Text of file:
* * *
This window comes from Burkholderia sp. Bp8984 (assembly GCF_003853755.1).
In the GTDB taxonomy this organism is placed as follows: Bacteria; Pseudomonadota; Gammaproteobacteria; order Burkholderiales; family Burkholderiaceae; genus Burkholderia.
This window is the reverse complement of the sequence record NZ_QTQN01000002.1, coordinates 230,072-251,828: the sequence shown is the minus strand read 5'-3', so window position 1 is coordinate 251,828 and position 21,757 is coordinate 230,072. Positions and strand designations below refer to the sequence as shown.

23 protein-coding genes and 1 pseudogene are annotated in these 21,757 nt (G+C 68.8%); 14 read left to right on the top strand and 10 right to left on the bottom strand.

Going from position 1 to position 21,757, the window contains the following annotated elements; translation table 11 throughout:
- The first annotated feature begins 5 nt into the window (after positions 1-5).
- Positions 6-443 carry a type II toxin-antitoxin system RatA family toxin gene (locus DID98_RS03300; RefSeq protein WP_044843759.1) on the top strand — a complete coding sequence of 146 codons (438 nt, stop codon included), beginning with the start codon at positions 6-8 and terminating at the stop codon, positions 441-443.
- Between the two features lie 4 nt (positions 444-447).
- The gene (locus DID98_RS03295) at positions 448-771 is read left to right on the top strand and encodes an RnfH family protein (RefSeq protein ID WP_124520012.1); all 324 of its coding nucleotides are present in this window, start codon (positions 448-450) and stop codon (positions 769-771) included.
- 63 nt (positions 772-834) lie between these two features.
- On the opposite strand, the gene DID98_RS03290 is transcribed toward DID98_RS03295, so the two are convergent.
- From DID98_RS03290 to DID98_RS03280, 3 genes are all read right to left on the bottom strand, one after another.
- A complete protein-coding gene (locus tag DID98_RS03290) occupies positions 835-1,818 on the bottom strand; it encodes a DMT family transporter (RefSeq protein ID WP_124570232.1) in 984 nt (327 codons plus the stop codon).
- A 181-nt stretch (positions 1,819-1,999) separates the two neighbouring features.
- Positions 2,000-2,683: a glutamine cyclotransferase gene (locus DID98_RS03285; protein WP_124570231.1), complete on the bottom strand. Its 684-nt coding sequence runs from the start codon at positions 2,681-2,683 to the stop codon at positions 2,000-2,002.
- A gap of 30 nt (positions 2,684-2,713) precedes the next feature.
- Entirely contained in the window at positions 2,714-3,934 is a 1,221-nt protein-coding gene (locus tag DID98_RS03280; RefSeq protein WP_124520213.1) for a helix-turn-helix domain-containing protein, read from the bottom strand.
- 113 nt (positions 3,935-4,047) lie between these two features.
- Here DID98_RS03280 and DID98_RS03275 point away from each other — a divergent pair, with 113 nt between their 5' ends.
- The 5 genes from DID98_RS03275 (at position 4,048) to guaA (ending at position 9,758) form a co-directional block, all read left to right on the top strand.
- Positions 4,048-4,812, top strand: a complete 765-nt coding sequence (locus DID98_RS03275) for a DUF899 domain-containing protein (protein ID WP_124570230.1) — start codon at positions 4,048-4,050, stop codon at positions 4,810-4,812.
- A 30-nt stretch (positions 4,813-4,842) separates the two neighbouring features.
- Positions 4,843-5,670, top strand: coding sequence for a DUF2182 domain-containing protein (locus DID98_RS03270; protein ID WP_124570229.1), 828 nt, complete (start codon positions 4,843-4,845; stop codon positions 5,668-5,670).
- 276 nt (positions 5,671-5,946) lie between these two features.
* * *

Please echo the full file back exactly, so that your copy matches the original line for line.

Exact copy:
This window comes from Burkholderia sp. Bp8984 (assembly GCF_003853755.1).
In the GTDB taxonomy this organism is placed as follows: Bacteria; Pseudomonadota; Gammaproteobacteria; order Burkholderiales; family Burkholderiaceae; genus Burkholderia.
This window is the reverse complement of the sequence record NZ_QTQN01000002.1, coordinates 230,072-251,828: the sequence shown is the minus strand read 5'-3', so window position 1 is coordinate 251,828 and position 21,757 is coordinate 230,072. Positions and strand designations below refer to the sequence as shown.

23 protein-coding genes and 1 pseudogene are annotated in these 21,757 nt (G+C 68.8%); 14 read left to right on the top strand and 10 right to left on the bottom strand.

Going from position 1 to position 21,757, the window contains the following annotated elements; translation table 11 throughout:
- The first annotated feature begins 5 nt into the window (after positions 1-5).
- Positions 6-443 carry a type II toxin-antitoxin system RatA family toxin gene (locus DID98_RS03300; RefSeq protein WP_044843759.1) on the top strand — a complete coding sequence of 146 codons (438 nt, stop codon included), beginning with the start codon at positions 6-8 and terminating at the stop codon, positions 441-443.
- Between the two features lie 4 nt (positions 444-447).
- The gene (locus DID98_RS03295) at positions 448-771 is read left to right on the top strand and encodes an RnfH family protein (RefSeq protein ID WP_124520012.1); all 324 of its coding nucleotides are present in this window, start codon (positions 448-450) and stop codon (positions 769-771) included.
- 63 nt (positions 772-834) lie between these two features.
- On the opposite strand, the gene DID98_RS03290 is transcribed toward DID98_RS03295, so the two are convergent.
- From DID98_RS03290 to DID98_RS03280, 3 genes are all read right to left on the bottom strand, one after another.
- A complete protein-coding gene (locus tag DID98_RS03290) occupies positions 835-1,818 on the bottom strand; it encodes a DMT family transporter (RefSeq protein ID WP_124570232.1) in 984 nt (327 codons plus the stop codon).
- A 181-nt stretch (positions 1,819-1,999) separates the two neighbouring features.
- Positions 2,000-2,683: a glutamine cyclotransferase gene (locus DID98_RS03285; protein WP_124570231.1), complete on the bottom strand. Its 684-nt coding sequence runs from the start codon at positions 2,681-2,683 to the stop codon at positions 2,000-2,002.
- A gap of 30 nt (positions 2,684-2,713) precedes the next feature.
- Entirely contained in the window at positions 2,714-3,934 is a 1,221-nt protein-coding gene (locus tag DID98_RS03280; RefSeq protein WP_124520213.1) for a helix-turn-helix domain-containing protein, read from the bottom strand.
- 113 nt (positions 3,935-4,047) lie between these two features.
- Here DID98_RS03280 and DID98_RS03275 point away from each other — a divergent pair, with 113 nt between their 5' ends.
- The 5 genes from DID98_RS03275 (at position 4,048) to guaA (ending at position 9,758) form a co-directional block, all read left to right on the top strand.
- Positions 4,048-4,812, top strand: a complete 765-nt coding sequence (locus DID98_RS03275) for a DUF899 domain-containing protein (protein ID WP_124570230.1) — start codon at positions 4,048-4,050, stop codon at positions 4,810-4,812.
- A 30-nt stretch (positions 4,813-4,842) separates the two neighbouring features.
- Positions 4,843-5,670, top strand: coding sequence for a DUF2182 domain-containing protein (locus DID98_RS03270; protein ID WP_124570229.1), 828 nt, complete (start codon positions 4,843-4,845; stop codon positions 5,668-5,670).
- 276 nt (positions 5,671-5,946) lie between these two features.